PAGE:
Lunch at Butcher

it’s a cloudy, muggy day in the Big Easy. The forecast threatened rain at any time, but has held off for the most part. We decide to go a little further afield and change it up a little from the New Orleans cuisine we’ve been exploring up until now.

We head to Butcher. It’s an annex of sort to Cochon, a very popular snout-to-tail place that’s getting terrific reviews and is showing up on lists of top new places to try in NOLA. Butcher is around the corner and is its more casual cousin. It’s open from 10AM to 10PM, but it being Friday, we want to get there before the workday lunch crowd and arrive in time to score a parking space right in front and a prime window table.

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Inside, it really is a butcher shop, selling home-made sausages, prepared foods and sauces as well as artfully butchered cuts of pork and beef. At the back of the shop there is a set of 3 blackboard panels with today’s menus — small plates, sandwiches and beverages (it has a full bar). The decor is industrial chic with simple surfaces and raised tables and stools.

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We order a number of items to split — from the small plates menu, some spicy brisket sliders, potato salad, boudin sausage with pickles and grainy mustard and a mac and cheese with pancetta. From the sandwich menu we order a Cubano to split — a pressed Cuban sandwich. We’re given a table marker (Dr. Morgus from the 1962 sci-fi classic, “The Wacky World of Dr. Morgus“, and in two blinks our food arrives.  Here’s a run down of each dish:

The Brisket Sliders – Sweet with a BBQ sauce but rich and meaty. Perfect brisket and complimented by sweet pickles and a soft bakery slider bun. These are outstanding.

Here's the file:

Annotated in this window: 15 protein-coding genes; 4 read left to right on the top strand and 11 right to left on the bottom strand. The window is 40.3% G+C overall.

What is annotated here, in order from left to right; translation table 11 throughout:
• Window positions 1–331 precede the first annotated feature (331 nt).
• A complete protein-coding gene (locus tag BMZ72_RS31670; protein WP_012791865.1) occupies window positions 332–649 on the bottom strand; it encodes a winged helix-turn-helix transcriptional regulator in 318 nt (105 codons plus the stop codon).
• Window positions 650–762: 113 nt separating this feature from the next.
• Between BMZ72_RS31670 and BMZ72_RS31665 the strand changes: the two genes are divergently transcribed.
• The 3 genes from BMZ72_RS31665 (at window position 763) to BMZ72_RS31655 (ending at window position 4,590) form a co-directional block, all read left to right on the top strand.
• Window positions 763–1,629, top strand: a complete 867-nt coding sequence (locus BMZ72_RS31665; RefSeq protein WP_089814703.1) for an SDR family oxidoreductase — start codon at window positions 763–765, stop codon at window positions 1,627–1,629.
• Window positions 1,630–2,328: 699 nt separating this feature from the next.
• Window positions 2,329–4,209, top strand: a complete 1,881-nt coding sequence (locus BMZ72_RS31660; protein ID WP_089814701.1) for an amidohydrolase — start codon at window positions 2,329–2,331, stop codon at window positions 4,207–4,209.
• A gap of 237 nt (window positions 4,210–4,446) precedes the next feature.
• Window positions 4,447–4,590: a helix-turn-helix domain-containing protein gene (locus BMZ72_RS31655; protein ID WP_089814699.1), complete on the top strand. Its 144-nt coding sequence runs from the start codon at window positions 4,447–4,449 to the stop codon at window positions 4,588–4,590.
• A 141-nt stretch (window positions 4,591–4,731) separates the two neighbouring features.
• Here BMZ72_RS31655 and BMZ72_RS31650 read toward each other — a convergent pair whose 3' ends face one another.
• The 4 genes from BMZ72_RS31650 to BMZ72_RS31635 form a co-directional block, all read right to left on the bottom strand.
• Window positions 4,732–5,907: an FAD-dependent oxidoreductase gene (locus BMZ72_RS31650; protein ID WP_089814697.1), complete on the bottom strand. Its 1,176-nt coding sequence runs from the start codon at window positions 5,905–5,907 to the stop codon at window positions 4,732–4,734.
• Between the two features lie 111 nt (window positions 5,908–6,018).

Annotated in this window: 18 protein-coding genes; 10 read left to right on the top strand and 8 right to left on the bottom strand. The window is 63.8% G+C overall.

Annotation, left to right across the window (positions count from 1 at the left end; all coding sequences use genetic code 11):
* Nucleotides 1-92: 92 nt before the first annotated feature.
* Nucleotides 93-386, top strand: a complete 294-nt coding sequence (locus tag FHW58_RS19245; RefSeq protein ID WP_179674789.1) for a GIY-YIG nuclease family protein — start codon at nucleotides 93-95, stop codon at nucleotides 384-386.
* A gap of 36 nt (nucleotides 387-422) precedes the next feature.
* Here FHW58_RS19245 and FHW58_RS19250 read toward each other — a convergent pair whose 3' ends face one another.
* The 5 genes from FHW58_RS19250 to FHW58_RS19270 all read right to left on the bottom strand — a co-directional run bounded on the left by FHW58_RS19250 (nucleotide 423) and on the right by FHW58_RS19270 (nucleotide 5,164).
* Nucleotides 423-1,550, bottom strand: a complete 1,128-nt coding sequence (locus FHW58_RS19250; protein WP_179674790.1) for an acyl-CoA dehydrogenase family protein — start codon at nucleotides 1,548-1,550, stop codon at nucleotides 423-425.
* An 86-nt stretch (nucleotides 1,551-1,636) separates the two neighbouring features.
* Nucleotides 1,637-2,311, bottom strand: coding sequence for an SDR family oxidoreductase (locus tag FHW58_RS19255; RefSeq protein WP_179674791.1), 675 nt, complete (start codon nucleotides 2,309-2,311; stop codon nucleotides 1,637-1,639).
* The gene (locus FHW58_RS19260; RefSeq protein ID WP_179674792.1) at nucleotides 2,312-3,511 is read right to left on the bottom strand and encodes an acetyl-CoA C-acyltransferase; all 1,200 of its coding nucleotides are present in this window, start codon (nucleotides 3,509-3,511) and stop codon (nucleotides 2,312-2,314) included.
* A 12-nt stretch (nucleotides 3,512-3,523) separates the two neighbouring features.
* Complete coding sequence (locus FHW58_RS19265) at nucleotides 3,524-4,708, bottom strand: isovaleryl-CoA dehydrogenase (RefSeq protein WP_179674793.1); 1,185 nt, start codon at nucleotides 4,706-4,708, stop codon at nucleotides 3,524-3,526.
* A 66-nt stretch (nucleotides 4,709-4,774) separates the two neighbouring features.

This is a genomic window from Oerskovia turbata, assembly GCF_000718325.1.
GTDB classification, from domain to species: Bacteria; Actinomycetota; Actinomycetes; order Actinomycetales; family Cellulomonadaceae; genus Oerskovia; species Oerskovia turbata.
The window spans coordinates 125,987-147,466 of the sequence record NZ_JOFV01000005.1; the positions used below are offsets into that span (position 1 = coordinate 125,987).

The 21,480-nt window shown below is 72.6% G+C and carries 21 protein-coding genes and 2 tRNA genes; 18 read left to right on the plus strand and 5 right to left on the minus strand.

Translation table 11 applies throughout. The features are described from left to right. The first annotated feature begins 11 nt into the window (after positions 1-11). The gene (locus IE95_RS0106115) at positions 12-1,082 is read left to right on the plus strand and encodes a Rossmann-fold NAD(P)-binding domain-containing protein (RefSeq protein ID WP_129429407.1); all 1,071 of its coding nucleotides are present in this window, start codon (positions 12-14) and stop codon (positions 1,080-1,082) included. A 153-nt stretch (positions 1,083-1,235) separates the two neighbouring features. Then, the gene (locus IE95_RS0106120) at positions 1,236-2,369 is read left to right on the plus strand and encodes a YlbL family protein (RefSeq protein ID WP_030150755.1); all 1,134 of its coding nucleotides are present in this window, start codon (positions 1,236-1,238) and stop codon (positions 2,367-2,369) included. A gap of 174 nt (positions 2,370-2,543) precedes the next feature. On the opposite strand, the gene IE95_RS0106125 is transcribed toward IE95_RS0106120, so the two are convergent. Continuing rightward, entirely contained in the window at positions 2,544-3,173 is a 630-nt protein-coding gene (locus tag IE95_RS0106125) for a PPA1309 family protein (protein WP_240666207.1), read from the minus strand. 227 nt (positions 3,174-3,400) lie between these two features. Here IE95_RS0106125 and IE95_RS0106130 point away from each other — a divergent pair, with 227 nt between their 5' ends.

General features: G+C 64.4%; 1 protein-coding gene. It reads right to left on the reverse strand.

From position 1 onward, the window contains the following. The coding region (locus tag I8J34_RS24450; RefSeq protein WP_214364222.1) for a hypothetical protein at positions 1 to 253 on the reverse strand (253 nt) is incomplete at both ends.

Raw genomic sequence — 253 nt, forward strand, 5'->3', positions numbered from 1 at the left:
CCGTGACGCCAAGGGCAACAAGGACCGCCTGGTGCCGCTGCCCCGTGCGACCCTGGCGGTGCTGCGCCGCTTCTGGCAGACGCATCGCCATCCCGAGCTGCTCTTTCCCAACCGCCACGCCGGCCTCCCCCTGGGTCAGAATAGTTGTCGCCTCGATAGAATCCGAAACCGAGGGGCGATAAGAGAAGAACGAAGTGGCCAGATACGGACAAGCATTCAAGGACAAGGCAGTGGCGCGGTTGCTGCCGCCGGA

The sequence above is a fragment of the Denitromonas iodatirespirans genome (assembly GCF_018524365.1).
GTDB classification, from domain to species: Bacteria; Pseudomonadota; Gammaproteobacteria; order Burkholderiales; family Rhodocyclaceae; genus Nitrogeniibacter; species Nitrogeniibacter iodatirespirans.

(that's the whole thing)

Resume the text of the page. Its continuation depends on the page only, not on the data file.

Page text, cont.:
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The Potato Salad – Nice, creamy with celery, chives and a little heat from hot sauce.

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The Boudin Sausage – It was white boudin, made with rice, pork, liver and spices. Perfect with the pickle and mustard. Maureen’s not a huge fan of liver, so I had this all to myself, as if it wasn’t planned that way. It was rich, mildly spiced and the strong grainy mustard and pickle worked well with it. Butcher knows about pickles and how to use them. I counted three different kinds among our dishes.

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The Mac and Cheese — Creamy and tangy. Maureen and I though it was possible that pimento cheese was used in the recipe because it had that colour and tang.

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The Cubano – Although the bread wasn’t classic Cubano fare, it had a less chewy texture, but it was flat and crisp from the pressing and was great anyway. The roasted pork and ham on the sandwich were very flavourful and carried the day.

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We picked up some of the jarred delicacies that Butcher sells to bring home and headed out for a day of exploring. Maureen was going to walk around and take some photos of the gardens, alleys and oddities of the French Quarter and I was bound for a little guitar shopping.

Miami Beach: Latin Heat

Sauntering through customs at Ottawa International on a February Sunday, we were excited to be heading south for some much needed vitamin D. And Cuban food. Rob and I know little or nothing of Cuban cuisine. The American official asked our business in Miami. We told him we were looking for some sun and some Cuban food. “I’m Cuban! “ he says. “Make sure you have a midnight sandwich! It’s the best. Addictive.”. His eyes got a far away look and you could tell Ottawa in February was a hardship post. Even if you are from here. Especially if you are Cuban.

Miami Beach at Dusk

South Beach is a cool enclave of Miami, right on the ocean. Unfortunately you can see little of the ocean from the dining areas and cafes. Even rooftop bars offer little view in the historic Art Deco area where we made our home for seven days. Ocean Boulevard is lined with quaint cafes but the view to the water is obscured by dunes. Other areas of the beach have their frontage taken up by resorts and the ocean is only available for viewing by their guests. You could walk to the water easily, but we found you were not able to sit and enjoy a beer and watch the waves unless you drove to the Keys or Fort Lauderdale. South Beach offers good shopping in the historic district and dozens of street side restaurants offering excellent fare from a variety of cuisines.